Out on the recreation grounds, a dirt expanse the size of a football field, prisoners play basketball, pushing and taunting with trash talk. Others walk around the perimeter in pairs. Still others sit at pay phones along one end.

As a group, they seem larger than average men, lean from eating prison food, and many have that loping walk of athletes, rather than the exaggerated rooster strut — arms swinging way farther than normal behind the back with each step — of the men in general population.

As the death-row denizens head back to their tier, and the general population streams out to the field, Kevin Curran, the prison warden, remarks that he feels safer among the death-row men than among the career criminals and gangsters in the general population. 

They are kept separate because they are different sorts of prisoners.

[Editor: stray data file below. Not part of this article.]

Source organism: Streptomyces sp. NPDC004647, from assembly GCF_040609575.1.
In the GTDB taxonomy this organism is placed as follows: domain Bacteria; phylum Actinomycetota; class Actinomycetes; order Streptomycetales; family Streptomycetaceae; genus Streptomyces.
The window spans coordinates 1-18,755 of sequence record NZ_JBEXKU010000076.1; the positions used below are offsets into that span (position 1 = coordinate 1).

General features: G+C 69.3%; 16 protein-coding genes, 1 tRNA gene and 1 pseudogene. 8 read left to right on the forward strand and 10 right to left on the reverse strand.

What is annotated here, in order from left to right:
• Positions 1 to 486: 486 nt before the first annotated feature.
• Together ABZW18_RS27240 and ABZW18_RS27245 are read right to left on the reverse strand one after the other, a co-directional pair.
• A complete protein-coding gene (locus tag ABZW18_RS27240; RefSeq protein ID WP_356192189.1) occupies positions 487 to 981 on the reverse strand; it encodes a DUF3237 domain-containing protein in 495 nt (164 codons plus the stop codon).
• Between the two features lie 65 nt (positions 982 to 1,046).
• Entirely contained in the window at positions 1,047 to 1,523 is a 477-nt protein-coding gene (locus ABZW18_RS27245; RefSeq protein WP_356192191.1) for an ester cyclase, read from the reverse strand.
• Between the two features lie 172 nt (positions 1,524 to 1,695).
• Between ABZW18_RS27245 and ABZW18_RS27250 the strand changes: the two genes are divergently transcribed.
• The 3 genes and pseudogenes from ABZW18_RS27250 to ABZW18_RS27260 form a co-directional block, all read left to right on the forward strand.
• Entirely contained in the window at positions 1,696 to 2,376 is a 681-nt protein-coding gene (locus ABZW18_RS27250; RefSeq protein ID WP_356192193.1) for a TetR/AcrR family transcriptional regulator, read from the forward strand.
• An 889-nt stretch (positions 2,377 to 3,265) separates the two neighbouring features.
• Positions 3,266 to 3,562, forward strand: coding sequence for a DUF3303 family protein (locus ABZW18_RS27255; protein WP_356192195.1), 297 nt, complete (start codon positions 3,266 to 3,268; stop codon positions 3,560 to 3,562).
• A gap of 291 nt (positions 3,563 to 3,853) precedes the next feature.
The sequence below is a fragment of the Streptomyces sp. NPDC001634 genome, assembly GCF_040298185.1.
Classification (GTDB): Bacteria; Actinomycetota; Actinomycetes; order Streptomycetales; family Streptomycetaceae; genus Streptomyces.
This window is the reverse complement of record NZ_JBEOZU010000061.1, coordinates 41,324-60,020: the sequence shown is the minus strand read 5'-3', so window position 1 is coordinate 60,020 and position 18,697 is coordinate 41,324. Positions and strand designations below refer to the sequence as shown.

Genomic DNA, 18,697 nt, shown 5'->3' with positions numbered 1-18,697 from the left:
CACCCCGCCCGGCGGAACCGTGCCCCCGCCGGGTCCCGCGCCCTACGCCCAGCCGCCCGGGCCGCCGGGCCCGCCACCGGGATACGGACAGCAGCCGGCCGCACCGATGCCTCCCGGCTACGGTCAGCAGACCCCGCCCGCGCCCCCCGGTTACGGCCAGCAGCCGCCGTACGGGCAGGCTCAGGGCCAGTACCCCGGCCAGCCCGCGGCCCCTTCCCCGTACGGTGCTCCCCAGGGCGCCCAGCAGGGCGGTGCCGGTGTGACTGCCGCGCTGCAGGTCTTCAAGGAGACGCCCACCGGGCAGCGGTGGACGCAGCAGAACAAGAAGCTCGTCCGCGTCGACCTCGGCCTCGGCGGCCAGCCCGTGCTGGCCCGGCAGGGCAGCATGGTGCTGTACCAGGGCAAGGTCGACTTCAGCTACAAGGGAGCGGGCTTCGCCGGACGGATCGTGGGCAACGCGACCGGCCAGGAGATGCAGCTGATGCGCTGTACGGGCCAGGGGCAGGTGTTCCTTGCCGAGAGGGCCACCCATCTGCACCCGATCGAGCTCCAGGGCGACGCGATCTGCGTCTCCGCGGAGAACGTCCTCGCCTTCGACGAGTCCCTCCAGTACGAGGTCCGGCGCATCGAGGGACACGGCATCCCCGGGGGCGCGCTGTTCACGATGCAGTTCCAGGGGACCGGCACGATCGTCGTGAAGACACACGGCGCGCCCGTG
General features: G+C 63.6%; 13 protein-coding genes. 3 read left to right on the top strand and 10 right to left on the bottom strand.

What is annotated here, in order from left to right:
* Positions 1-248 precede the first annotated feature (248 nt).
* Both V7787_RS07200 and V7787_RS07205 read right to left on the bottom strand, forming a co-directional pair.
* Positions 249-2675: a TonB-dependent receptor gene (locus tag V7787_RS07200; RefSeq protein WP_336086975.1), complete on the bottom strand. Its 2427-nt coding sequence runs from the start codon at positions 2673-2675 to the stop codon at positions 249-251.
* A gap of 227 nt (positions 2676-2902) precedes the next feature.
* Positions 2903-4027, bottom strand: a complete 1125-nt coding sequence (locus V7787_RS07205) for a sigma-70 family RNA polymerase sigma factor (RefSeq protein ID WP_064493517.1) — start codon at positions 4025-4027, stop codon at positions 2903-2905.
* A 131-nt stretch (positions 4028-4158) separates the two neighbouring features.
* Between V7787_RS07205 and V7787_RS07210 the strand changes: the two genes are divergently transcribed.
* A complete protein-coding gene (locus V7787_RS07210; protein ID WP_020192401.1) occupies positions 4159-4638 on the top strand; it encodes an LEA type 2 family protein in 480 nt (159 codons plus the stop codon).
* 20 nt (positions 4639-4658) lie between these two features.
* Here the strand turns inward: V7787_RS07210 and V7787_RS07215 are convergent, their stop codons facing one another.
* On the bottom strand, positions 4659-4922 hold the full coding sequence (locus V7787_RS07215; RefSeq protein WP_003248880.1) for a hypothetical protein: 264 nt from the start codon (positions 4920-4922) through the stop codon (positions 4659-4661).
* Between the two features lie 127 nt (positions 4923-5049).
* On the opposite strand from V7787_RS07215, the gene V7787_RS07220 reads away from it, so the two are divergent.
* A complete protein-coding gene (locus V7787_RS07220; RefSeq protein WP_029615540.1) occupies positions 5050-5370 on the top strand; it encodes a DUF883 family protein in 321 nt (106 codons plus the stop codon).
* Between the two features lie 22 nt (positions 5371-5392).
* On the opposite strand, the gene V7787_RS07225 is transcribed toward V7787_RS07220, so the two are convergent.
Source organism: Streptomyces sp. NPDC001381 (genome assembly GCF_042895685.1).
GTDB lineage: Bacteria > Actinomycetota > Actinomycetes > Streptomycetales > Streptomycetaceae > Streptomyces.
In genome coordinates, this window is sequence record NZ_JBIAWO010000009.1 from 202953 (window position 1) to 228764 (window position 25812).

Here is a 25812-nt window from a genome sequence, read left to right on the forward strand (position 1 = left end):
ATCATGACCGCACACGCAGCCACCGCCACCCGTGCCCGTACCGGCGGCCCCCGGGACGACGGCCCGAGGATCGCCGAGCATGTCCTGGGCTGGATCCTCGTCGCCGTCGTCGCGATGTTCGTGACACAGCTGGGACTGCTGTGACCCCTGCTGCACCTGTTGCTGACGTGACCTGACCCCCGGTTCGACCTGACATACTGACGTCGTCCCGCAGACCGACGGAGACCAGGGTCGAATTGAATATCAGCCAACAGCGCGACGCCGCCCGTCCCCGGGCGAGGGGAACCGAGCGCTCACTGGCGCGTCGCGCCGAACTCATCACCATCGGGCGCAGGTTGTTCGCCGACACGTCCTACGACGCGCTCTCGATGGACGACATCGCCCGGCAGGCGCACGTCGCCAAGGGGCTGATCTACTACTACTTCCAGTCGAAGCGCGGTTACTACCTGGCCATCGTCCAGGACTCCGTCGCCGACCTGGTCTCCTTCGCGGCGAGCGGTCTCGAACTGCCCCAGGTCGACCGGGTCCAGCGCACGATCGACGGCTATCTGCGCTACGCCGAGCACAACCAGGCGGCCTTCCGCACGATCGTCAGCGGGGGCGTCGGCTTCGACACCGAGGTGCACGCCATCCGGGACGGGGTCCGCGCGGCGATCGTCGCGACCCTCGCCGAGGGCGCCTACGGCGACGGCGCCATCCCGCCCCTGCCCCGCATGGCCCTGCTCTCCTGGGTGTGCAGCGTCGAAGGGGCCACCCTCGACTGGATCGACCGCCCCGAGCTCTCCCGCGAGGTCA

“Their issues are on the outside, which is what got them onto death row,” said Carson McWilliams, the division director for the Corrections Department. He is a 39-year veteran of the institution.

The men and women on death row are all convicted murderers, but they are not usually repeat criminals. They tend not to be members of the prison gangs.

“Historically, death row has never been a group that displays racial lines,” McWilliams said.

And yet they were charged with and convicted of committing the worst crimes in the book, those punishable by death.

Debra Milke, for example, was convicted of engaging two men to kill her 4-year-old son, though the conviction later was thrown out because of police and prosecutor misconduct. She was freed.

Richard Greenway (left), a death-row inmate, stands in a pod near his cell at the Arizona State Prison Complex-Florence in November 2017.
Nonetheless, Milke spent 24 years in custody, most of it as a death-row prisoner — except there are so few women sentenced to death that there is no designated death row for them.